So the truth is this: Civilization largely has used fossil fuels to destroy robust natural ecosystems and to replace them with artificial and fragile ones.

Our era of ‘extreme’ resources

Rising energy prices, of course, also affect the material conditions of civilization.

When oil prices rise that makes it more difficult and expensive to extract and refine metals needed to make more stuff. The cost of producing plastic increases, too. And during this long emergency, in case you haven’t noticed, we have become deeply dependent on metals and plastics.

Crap made by high energy spending drives globalization. The average North American will consume 1.37 million kilograms of minerals, metals and fossil fuels over their lifetime. The list includes 23.4 tonnes of cement, 8.7 tonnes of iron ore, 60 grams of gold, 2.7 billion litres of petroleum; and seven tonnes of phosphate rock. None of this bounty could be harnessed without the expenditure of fossil fuels.

Which is why the metals price index pretty much follows the crude oil price index like a dog following its owner. So, too, does the food price index.

Here is where the long emergency has delivered us today. Extracting fossil fuels is increasingly difficult. So oil producers need high prices to extract harder-to-get deposits like bitumen, fracked gas and deep-sea oil — what experts call “extreme” resources. But consumers need cheap oil prices to buy goods and services. They yearn for bygone days when oil was cheap and plentiful. Welcome to today’s volatile oil economics. Oil producers and petrostates cheer prices of US$100 per barrel or more — but the same trend poses a threat to the family finances of ordinary consumers. The system is cannibalizing itself.

This dynamic may seem fresh, but ever since the global crash of 2008, the existing economy and industrial system has struggled to grow as fossil fuels become more onerous and costly to mine.

The new reality of dirtier and often lower quality fossil fuels has been pretty much masked by financial manipulation to spark growth. Easy credit and extremely low interest rates made it seem nothing had changed. It’s as though a fine-tuned steam engine has been forced to operate on lower grades of fuel that produce heat of erratic quality. Now the globalization train is running out of track.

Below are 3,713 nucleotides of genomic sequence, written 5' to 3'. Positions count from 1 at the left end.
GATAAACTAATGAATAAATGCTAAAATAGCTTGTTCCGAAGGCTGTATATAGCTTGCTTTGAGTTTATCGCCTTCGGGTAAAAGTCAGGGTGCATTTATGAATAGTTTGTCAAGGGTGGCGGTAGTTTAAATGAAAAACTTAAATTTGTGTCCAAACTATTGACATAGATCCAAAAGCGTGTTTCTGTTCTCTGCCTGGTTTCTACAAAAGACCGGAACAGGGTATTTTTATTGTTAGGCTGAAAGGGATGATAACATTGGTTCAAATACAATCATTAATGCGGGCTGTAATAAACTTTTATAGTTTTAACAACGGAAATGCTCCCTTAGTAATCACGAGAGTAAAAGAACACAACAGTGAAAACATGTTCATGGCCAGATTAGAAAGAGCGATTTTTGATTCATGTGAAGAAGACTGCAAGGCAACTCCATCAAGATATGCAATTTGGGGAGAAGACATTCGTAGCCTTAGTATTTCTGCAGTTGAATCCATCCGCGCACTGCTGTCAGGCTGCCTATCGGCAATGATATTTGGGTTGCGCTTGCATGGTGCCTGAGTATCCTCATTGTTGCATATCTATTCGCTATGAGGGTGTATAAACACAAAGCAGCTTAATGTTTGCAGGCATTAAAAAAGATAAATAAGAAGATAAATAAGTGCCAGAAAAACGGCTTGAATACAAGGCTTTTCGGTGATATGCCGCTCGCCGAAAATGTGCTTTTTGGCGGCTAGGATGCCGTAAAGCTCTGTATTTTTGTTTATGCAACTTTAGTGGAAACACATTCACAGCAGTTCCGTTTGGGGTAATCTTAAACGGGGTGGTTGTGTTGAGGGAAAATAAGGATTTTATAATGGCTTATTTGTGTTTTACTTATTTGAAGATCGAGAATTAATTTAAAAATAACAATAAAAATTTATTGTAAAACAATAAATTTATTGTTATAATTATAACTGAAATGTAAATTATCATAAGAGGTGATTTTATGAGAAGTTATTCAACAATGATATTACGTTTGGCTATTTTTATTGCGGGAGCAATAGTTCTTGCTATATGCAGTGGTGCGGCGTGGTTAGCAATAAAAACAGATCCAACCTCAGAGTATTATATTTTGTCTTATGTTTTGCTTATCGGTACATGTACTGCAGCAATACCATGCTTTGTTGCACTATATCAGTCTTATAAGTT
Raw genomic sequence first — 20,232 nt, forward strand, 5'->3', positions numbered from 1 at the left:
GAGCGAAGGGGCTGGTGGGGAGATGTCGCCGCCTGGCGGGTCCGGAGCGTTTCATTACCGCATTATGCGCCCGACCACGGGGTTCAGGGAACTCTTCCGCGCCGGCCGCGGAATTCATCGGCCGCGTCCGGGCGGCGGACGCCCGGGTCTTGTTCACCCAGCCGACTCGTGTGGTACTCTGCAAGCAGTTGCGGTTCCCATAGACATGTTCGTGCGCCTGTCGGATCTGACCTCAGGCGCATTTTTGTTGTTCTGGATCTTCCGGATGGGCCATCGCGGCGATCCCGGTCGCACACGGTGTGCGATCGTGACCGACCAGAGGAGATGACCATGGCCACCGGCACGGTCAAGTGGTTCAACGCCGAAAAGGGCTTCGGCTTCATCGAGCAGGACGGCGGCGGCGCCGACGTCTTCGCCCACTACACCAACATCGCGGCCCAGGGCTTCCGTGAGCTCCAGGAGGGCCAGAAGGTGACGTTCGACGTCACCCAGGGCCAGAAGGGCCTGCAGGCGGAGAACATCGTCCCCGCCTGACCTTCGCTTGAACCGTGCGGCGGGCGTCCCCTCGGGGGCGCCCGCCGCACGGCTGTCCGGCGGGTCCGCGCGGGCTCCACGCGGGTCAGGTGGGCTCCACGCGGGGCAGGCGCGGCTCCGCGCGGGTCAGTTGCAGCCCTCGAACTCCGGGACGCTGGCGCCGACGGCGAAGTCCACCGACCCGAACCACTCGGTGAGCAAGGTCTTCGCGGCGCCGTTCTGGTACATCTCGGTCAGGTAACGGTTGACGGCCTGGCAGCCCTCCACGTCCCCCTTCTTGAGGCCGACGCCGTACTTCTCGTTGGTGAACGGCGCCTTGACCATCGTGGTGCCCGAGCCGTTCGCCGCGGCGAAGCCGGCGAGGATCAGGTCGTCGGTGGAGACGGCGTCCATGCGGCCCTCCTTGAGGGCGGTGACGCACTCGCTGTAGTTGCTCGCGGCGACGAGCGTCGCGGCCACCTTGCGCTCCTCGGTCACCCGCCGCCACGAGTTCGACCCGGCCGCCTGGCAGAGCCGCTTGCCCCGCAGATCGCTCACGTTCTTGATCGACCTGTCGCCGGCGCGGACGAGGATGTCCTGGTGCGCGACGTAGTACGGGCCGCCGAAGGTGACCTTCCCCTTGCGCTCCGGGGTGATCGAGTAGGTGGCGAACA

The actuary Gail Tverberg believes this predicament explains a wave of jarring events. “The economy is a self-organizing system that behaves strangely when there is not enough inexpensive energy of the right types available to the system. Wars tend to start. Layers of government may disappear. Strange lockdowns may occur, such as the current restrictions in China.”

What’s ahead and how to respond

By any measure cheap oil paved the road for massive globalization. Not surprisingly, expensive oil will either put the whole show in reverse or invite variations on chaos. If we are to finally take heed of our long emergency, we must break free of today’s dominant narratives about not only inflation but economic growth and what we really need to live saner lives.

It’s the kind of tough but real conversation you might expect to be led by experts who call themselves “green.” Unfortunately many supposed eco-savants are propping up the long emergency with magical thinking that panders to the unsustainable status quo. This I will next explain in the second of my two-part essay.

Tomorrow: Can unlimited growth be green? What’s the alternative?  [Tyee]